Friday, December 11, 2009

Around the Web

For the week of Saturday, December 5 through Friday, December 11.

1) On Robert Schumann's Symphony No. 4 in D minor (and the issue of orchestration) at Peter Gutmann's Classical Notes.

2) On the constitutionality of a personal mandate to buy health insurance, from Randy Barnett at The Volokh Conspiracy

3) Ilya Shapiro and Travis Cushman at The American look at the constitutionality of the "Public Company Accounting Oversight Board."

4) At Big Hollywood, Mark Tapson's, "ZINN 101: A Radical’s History of the United States."

5) Carolyn See at The Washington Post reviews, "The Lexicographer's Dilemma: The Evolution of 'Proper' English from Shakespeare to 'South Park'" by Jack Lynch.

6) In the WSJ, Robert Greskovic on George Balanchine's "The Nutcracker" at The New York City Ballet.

7) At Slate, Witold Rybczynski on the "enduring influence of architect Christopher Alexander, author of 'A Pattern of Language.'"
Alexander argued that the standardized, mass-produced way in which buildings are designed and built today is wrongheaded, and to demonstrate an alternative he started to build himself. . .
Alexander's ideas have taken root in unexpected places. His early books, especially Notes on the Synthesis of Form and A Pattern Language, influenced computer scientists, who found useful parallels between building design and software design. The New Urbanism movement also owes him a debt, as a new book by Andres Duany and Jeff Speck makes clear. The Smart Growth Manual consists of 148 principles—patterns, really—that add up to a language for community design, from entire regions to neighborhood streets. "We believe that new places should be designed in the manner of existing places that work," the authors write, a concept straight out of Alexander. Curiously, the one place that Alexander, a lifelong professor, has had the least influence is in academia. The theories that are taught in architecture schools today are of a different sort, and in the belief that the field of architecture should be grounded in intellectual speculation, rather than pragmatic observation, students are more likely to be assigned French post-structuralist texts than A Pattern Language. Which is a shame.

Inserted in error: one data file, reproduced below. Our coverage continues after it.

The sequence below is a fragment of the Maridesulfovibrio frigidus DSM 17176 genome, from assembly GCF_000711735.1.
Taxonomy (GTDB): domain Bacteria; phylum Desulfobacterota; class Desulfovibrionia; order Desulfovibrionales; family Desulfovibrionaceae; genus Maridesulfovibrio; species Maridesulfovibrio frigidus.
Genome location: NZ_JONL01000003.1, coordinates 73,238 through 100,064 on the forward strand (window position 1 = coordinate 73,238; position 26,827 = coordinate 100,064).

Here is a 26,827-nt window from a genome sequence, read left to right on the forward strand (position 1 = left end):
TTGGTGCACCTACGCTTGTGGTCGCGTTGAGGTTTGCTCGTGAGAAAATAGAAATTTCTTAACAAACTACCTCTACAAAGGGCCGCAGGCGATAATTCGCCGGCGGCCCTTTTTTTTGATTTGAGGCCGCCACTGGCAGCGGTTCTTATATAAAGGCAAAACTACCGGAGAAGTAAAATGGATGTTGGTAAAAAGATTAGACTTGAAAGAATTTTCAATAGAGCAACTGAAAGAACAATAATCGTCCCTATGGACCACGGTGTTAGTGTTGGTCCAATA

8) "I.M. Pei's National Gallery of Art East Building: An Ultramodern Building Shows Signs of Age" by Catesby Leigh in the WSJ. (from the article, "It seems pretty clear that the architect's 'technological breakthrough in the construction of masonry walls' was more of an experiment than he realized.")

9) In City Journal, Michael Knox Beran reviews, "The Age of Wonder: How the Romantic Generation Discovered the Beauty and Terror of Science" by Richard Holmes.
But Holmes is concerned less with particular discoveries than with the mentality of the discoverers. The wonder revealed by science is not, finally, severable from the mind of the wonderer. Holmes cites Richard Feynman’s belief that science is “driven by a continual dialogue between skeptical enquiry and the sense of inexplicable mystery,” and that if either is permitted to get the upper hand, “true science” will be “destroyed.”

Even as he studies the outer world, the Romantic scientist is preoccupied with the secret of his inward existence. Banks observing the customs of the Tahitians, Davy on laughing gas, Mary Shelley wondering “in what sense Frankenstein’s ‘Creature’ would be human”: all remained perplexed by the mysteriousness of man. What laws govern his being? How do changing conditions affect his nature? Is he a creature created on purpose or a mere material accident?

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